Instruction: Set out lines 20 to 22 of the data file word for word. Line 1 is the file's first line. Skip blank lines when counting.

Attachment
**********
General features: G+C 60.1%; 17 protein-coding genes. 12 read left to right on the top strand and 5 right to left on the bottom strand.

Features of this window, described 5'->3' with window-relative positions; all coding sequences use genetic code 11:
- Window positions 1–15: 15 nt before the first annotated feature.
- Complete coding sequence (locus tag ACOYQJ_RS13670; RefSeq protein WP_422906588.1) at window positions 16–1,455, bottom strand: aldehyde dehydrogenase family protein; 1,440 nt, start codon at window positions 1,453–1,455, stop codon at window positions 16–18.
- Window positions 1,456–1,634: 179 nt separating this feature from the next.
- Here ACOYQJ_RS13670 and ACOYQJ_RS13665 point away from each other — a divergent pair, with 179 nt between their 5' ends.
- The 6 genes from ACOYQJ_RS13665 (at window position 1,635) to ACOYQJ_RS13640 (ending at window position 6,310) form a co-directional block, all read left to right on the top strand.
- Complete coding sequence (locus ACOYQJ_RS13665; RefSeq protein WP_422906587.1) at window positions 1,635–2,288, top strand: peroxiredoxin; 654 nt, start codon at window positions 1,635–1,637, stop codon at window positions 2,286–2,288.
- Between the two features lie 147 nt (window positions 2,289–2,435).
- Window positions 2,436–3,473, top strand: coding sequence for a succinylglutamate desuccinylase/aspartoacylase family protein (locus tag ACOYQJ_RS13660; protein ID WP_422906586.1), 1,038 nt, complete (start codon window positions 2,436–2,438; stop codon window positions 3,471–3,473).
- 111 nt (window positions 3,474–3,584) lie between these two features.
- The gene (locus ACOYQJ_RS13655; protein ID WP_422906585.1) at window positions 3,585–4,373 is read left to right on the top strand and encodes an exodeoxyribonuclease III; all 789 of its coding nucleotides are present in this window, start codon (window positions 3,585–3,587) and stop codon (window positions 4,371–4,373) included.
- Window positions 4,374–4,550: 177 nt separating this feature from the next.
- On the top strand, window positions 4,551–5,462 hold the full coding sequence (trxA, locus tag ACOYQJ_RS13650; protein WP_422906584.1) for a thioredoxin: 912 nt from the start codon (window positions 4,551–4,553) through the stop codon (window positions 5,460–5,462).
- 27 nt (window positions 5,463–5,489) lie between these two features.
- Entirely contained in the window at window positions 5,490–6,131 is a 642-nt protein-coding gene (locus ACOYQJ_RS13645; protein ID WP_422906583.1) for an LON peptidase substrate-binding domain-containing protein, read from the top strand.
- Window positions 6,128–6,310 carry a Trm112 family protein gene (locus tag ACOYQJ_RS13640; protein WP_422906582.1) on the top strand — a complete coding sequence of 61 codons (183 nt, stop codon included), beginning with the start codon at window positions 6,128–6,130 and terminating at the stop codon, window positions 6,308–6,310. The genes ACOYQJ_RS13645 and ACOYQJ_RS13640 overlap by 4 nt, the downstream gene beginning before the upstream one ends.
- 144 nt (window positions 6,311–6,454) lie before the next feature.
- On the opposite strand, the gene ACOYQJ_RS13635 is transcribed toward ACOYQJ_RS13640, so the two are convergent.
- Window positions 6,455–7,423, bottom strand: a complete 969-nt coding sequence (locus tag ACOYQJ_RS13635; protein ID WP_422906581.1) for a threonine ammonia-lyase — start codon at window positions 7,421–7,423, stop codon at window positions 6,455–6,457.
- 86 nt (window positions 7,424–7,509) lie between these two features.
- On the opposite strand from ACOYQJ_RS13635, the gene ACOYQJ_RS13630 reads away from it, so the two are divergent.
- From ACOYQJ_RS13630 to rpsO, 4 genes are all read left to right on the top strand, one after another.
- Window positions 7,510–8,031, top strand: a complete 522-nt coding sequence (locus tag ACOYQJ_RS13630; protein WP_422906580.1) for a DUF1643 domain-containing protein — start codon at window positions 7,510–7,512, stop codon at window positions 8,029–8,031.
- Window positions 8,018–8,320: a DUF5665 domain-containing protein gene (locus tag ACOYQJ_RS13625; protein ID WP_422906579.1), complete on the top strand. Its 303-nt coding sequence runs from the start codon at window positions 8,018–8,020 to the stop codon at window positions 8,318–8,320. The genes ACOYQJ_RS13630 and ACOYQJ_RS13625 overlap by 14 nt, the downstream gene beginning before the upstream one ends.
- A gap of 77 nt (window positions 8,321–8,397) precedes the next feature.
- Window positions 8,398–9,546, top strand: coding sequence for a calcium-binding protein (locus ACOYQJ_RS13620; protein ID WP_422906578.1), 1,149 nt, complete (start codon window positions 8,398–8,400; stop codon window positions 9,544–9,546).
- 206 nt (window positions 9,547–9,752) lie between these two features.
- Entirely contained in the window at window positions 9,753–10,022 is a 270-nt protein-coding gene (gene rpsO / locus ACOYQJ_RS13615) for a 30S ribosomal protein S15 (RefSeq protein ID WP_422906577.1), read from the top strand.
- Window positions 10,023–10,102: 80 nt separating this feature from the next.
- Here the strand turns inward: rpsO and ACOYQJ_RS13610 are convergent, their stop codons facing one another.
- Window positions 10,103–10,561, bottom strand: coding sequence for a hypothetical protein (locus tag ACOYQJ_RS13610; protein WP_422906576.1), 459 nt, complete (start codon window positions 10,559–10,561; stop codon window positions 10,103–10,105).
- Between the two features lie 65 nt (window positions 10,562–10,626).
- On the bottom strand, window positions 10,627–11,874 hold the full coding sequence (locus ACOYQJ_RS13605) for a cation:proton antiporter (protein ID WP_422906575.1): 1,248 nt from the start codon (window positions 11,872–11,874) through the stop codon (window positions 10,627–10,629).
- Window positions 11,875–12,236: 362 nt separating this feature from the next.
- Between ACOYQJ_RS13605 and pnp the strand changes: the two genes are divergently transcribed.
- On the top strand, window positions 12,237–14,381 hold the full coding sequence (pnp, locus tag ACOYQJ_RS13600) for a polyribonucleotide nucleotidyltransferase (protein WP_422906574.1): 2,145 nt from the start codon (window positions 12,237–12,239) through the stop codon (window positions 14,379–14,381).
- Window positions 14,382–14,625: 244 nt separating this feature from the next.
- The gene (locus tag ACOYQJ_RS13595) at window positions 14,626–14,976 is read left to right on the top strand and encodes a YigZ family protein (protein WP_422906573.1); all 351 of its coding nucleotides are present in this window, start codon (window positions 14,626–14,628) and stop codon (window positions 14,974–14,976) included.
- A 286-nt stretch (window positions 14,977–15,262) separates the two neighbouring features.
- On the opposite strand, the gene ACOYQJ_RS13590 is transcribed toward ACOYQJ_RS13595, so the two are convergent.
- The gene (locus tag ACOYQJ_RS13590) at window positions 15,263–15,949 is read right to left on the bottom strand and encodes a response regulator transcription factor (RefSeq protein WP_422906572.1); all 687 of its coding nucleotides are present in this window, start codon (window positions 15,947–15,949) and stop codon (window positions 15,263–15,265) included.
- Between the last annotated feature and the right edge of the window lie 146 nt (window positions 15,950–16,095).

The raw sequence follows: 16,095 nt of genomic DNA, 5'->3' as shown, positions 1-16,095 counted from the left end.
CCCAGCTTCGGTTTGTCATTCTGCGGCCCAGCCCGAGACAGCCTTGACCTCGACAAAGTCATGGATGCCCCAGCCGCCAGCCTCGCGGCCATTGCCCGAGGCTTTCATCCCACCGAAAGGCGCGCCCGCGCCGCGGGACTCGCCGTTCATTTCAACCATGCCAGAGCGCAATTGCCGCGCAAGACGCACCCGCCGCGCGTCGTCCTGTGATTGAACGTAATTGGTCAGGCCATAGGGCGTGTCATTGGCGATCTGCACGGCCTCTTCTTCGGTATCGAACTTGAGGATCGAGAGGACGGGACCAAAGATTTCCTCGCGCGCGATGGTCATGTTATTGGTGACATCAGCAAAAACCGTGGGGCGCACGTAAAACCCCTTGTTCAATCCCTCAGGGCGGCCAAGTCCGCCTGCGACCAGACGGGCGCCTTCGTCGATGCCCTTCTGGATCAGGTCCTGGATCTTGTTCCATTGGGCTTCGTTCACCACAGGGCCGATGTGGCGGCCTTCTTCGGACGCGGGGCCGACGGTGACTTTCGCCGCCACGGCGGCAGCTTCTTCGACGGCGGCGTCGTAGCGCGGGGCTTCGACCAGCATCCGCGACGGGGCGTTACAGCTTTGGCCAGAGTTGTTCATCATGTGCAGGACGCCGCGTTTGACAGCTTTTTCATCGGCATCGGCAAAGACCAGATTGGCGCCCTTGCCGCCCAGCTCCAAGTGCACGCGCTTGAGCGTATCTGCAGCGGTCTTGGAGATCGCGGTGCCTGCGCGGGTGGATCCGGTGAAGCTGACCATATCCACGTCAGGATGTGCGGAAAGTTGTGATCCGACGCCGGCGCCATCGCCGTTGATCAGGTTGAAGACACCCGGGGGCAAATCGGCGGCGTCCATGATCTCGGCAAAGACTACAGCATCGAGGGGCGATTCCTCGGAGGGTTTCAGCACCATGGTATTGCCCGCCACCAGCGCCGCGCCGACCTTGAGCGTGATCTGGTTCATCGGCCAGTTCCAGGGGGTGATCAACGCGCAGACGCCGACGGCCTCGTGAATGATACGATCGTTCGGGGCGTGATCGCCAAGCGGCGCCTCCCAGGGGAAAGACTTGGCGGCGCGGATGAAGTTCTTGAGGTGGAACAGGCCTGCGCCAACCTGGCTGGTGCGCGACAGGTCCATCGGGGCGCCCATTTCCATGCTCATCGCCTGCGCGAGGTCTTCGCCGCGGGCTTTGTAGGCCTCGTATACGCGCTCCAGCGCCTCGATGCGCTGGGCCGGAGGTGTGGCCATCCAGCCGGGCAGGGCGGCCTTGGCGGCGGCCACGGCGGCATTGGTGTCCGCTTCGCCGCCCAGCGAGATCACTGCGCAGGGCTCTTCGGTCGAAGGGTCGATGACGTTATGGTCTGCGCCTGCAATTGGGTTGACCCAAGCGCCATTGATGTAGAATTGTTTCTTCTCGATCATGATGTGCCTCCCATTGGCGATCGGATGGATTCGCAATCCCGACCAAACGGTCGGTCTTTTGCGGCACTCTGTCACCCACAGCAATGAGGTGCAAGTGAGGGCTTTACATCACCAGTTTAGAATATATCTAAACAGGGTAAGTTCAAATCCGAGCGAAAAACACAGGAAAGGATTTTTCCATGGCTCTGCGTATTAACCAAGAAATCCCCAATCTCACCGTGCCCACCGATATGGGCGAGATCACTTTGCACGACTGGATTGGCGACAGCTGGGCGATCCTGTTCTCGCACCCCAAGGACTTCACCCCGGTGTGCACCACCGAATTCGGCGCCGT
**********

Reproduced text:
- Window positions 6,455–7,423, bottom strand: a complete 969-nt coding sequence (locus tag ACOYQJ_RS13635; protein ID WP_422906581.1) for a threonine ammonia-lyase — start codon at window positions 7,421–7,423, stop codon at window positions 6,455–6,457.
- 86 nt (window positions 7,424–7,509) lie between these two features.
- On the opposite strand from ACOYQJ_RS13635, the gene ACOYQJ_RS13630 reads away from it, so the two are divergent.